An exploration of the relationship between Queen Elizabeth I of England and Mary, Queen of Scots. Mary, Queen of Scots review brought to you by AboutFlick’s Mr T.
Director: Josie Rourke
Review: Mary, Queen of Scots has always fascinated Hollywood. It’s no surprise then, that this is the third biopic on her following the ones in 1936 and 1971. If you’ve seen any BBC costume drama or a Keira Knightley period piece, then you probably know what to expect here. The film is well-acted and boasts of lavish set designs and women in fancy wigs and painful corsets.
The film focuses on the relationship between Mary and Queen Elizabeth I of England from 1561 to 1587. Despite being a movie on the Scottish queen, the filmmakers take a very binary approach while framing her character. She is presented as an underdog up against the machinations of men. To appeal to liberal moviegoers, the Catholic queen is portrayed as a ruler tolerant of Protestantism and gender variance. Her reckless behaviour endangering lives of subjects is passed off as empowering. Her agency is never respected, and, in every instance, she is absolved of all guilt rather than being considered as a scheming conspirator.
In real life, Elizabeth I was a formidable queen in her own right who ruled over a kingdom for around 45 years, where a large faction was always conniving to overthrow her. But, in this film, we see an insecure and petulant version of herself, envious of Mary’s beauty and wit, and jealous of her decision to marry and bear children. As if this ridiculous oversimplification wasn’t enough, the movie further descends into soap opera territory, with the cousins warming up to each other based on a shared sentiment of motherhood and sisterhood. Now, I’m aware that neither of the two films starring Cate Blanchett as Elizabeth I was known for their accurate depiction of the relations between Scotland and England, but this is 2018, and we deserve better films than ones glorifying kings and queens.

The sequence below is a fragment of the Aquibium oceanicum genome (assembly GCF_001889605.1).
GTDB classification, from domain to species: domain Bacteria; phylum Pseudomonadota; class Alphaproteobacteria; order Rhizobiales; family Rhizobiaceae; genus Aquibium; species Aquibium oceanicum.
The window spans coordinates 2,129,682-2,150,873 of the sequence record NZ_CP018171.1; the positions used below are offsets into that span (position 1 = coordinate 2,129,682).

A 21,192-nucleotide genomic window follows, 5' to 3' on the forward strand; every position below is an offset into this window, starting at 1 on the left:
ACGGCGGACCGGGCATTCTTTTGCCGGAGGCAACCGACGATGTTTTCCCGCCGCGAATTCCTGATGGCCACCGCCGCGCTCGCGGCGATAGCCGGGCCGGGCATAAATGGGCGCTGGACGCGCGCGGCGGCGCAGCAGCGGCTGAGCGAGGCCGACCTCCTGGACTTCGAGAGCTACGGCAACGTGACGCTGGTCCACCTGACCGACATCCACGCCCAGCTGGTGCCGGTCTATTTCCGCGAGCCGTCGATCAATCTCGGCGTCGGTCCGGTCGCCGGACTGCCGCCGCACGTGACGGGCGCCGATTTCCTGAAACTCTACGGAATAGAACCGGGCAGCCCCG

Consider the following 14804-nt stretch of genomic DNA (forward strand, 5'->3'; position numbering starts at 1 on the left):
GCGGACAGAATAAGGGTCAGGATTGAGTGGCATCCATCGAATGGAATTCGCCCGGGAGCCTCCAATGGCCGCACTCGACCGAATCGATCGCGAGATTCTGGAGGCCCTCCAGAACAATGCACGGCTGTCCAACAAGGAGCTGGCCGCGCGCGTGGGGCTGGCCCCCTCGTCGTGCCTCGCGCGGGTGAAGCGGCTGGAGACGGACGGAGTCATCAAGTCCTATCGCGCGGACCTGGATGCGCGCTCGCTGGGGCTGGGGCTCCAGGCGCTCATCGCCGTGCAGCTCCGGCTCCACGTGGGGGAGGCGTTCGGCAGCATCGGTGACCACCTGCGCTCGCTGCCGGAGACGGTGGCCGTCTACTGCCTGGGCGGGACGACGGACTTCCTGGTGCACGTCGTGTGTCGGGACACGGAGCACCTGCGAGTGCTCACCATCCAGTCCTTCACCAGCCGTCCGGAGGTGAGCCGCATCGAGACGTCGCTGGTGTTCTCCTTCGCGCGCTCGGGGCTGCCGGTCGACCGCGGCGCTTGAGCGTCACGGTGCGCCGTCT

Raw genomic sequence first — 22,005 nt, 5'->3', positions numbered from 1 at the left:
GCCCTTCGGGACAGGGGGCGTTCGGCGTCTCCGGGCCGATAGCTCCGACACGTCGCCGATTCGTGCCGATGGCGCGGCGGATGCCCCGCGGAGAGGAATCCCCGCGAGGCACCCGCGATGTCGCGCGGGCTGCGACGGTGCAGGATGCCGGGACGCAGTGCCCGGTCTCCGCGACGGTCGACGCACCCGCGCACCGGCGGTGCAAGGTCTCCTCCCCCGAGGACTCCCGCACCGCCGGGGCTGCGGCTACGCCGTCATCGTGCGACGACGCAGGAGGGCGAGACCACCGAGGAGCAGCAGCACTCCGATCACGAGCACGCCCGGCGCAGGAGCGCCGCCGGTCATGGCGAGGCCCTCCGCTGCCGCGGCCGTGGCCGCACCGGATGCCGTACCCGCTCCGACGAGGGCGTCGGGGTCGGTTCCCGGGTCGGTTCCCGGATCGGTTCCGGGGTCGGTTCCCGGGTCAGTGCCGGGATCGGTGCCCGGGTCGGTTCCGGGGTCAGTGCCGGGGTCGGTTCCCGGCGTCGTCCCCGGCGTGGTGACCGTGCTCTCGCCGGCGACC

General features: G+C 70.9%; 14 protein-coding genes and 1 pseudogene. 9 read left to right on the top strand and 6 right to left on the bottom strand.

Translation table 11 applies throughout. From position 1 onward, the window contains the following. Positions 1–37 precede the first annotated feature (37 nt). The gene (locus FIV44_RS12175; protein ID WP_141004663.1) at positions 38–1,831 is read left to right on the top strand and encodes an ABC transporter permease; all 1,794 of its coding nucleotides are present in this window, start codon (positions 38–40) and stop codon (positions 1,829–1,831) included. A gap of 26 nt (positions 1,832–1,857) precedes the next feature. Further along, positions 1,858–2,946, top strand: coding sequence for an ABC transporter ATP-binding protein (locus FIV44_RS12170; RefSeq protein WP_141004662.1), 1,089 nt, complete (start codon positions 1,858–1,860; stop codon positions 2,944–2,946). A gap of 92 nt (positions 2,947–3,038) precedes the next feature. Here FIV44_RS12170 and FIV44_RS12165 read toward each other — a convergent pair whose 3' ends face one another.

Now, let’s come to the only reason you should probably watch this film. The acting. Saoirse Ronan has carved out a niche for herself with appearances in films like Brooklyn (2015), Ladybird (2017) and The Seagull (2018), essaying rebellious young women standing up to society. Her performance is praiseworthy, and she does her best, trying to bring the Queen of Scots to life. Guy Pearce, Gemma Chan and David Tennant make perfunctory brief appearances to boost the star presence in the film. The real star of the show is, however, Margot Robbie. For a long time, I’ve only seen her in glamorous roles in movies like The Wolf Of Wall Street (2014), Focus (2015) and Suicide Squad (2016). With recent features like Z For Zachariah (2015), I, Tonya (2017) and of course, Mary, Queen Of Scots, she finally offers a peek into her immense potential as an actor and I’m very excited to see what she does next.
Rating: My rating for Mary, Queen of Scots is 3/5.
Who should watch this: If you like costume dramas like Downton Abbey, you should watch Mary, Queen of Scots. You should also check out Lady Macbeth (2016), The Death Of Stalin (2017), My Cousin Rachel (2017) and The Favourite (2018).